Thuc made the statement at the 50th anniversary of the petroleum industry, held on Saturday in Ha Noi.
He said that in its 50 years of development, PetroVietnam had become a leading economic group with its annual export volume making up about 15 per cent of the country’s total exports. PetroVietnam had also contributed $57 billion to the State Budget, equal to nearly 30 per cent of the total annual State Budget.
The petroleum industry has built a comprehensive industrial oil and gas system, expanding from exploration to exploitation, developing the gas-power-fertiliser sector and oil and gas services, helping ensure the national energy security.
During the first nine months of this year, despite the economic difficulties in the world and the domestic country, PetroVietnam has completed four targets of oil and gas reserves, revenue, pre-tax profit and a contribution to the State Budget. It targets VND155 trillion ($7.38 billion) for the State Budget this year, up VND55 trillion ($2.6 billion) from the initial target of VND100 trillion.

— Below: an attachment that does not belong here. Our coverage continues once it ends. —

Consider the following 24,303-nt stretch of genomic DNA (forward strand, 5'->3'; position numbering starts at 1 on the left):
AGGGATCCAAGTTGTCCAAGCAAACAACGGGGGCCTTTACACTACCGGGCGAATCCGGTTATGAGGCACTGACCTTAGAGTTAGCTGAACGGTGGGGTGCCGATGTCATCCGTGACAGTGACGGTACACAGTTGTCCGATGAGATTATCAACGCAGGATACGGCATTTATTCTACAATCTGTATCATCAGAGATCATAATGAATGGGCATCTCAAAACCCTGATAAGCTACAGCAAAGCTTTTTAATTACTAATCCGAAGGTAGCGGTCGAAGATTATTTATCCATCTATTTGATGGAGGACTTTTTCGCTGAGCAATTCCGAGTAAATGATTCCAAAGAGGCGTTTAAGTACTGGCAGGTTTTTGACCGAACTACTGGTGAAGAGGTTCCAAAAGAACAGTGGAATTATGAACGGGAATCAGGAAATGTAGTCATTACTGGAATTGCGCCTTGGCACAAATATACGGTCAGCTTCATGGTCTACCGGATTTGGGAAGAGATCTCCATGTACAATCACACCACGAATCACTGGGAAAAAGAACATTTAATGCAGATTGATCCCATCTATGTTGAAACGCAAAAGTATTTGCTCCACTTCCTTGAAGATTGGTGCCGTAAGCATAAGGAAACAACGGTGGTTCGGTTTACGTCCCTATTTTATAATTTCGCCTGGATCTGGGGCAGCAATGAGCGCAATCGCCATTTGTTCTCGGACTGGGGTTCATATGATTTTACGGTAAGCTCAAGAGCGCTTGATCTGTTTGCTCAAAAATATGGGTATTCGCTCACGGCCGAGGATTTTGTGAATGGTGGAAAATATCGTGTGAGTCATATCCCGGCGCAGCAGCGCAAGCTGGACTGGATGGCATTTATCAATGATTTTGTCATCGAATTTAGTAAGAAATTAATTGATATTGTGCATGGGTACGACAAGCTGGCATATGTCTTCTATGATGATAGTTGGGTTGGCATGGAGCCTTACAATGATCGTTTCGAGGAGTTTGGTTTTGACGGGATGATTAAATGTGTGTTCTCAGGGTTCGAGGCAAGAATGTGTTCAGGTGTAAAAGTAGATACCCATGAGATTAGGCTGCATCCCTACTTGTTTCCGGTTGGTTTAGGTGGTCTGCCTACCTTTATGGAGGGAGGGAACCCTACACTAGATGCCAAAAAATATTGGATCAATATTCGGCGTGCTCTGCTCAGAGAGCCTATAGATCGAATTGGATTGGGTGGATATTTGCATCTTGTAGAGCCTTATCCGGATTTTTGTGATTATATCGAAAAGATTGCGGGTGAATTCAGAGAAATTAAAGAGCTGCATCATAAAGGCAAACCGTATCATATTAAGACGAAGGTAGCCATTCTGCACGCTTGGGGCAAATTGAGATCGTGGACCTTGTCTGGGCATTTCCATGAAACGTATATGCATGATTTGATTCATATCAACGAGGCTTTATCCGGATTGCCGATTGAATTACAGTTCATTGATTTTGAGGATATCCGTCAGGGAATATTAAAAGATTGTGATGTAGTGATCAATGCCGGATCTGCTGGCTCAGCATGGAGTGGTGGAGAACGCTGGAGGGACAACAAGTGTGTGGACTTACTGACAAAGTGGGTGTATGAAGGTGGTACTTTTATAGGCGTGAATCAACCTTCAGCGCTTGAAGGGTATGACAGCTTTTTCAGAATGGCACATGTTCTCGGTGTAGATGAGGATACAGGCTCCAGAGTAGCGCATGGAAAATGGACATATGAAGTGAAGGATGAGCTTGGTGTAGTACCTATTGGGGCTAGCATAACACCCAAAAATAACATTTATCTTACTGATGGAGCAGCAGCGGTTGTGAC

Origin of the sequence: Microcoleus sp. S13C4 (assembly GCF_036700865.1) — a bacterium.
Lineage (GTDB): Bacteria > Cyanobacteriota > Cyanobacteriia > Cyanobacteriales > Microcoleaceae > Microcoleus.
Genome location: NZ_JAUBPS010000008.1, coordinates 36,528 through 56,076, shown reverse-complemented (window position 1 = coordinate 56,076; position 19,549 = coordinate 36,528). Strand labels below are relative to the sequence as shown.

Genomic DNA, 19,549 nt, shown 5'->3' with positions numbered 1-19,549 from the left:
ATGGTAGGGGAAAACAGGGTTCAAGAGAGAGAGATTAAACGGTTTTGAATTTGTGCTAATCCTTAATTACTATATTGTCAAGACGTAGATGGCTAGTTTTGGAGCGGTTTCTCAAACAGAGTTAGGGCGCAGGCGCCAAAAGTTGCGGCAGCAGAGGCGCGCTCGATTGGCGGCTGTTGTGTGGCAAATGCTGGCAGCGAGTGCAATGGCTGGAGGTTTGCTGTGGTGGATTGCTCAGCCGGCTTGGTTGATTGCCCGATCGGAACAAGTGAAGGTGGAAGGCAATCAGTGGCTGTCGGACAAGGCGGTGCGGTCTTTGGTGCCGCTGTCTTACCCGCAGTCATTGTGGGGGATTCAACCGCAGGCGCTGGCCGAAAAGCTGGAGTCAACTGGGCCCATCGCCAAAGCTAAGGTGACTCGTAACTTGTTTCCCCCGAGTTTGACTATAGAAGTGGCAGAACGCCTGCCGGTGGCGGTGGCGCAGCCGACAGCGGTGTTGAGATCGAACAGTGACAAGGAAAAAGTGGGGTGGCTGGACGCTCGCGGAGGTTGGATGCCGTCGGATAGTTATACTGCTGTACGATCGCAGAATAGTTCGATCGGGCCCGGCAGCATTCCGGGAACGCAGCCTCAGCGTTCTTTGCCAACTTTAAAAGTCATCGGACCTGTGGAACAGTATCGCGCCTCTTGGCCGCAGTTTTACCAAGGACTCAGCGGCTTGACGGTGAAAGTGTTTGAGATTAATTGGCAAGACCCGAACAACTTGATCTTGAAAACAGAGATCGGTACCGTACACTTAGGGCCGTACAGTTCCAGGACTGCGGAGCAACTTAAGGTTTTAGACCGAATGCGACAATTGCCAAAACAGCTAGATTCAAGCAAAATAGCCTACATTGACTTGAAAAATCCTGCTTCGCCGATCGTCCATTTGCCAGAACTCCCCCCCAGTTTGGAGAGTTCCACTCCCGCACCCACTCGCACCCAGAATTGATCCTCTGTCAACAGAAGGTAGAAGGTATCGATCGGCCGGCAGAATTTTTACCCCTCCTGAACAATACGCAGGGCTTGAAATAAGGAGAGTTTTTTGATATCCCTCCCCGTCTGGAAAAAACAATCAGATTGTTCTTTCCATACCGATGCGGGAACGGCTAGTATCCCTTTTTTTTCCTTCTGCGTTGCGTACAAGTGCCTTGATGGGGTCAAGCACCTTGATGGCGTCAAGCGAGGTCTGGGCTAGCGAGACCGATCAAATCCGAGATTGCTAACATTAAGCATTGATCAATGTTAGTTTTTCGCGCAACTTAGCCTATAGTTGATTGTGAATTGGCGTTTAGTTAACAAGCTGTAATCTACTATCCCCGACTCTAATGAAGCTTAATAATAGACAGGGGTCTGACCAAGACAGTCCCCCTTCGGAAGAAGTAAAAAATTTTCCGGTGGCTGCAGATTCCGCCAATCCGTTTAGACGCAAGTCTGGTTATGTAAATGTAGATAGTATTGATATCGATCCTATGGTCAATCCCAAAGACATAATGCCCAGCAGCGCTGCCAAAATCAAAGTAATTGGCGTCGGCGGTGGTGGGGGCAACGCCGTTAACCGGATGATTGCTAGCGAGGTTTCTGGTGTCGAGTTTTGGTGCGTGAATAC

The group is focusing on petroleum exploration and production activities and is calling on foreign investment in 36 projects worth a combined $31 billion.
In addition, PetroVietnam had also made efforts to promote overseas investment and co-operation with foreign partners. It was conducting 18 contracts in 14 countries, focusing on Russia, Venezuela and Algeria, Thuc said.
Over 50 years of development, PetroVietnam and its leaders were awarded many honours, including the Gold Star Order, Order of Ho Chi Minh and Labour Hero.
Group charter capital level set
Enterprises are eligible to be named as groups if they are limited or joint stock companies with a charter capital of at least VND1 trillion (US$47.6 million) and own 50 per cent or more of at least five other firms, pursuant to the Prime Minister’s draft decision on the criteria to name groups and corporations.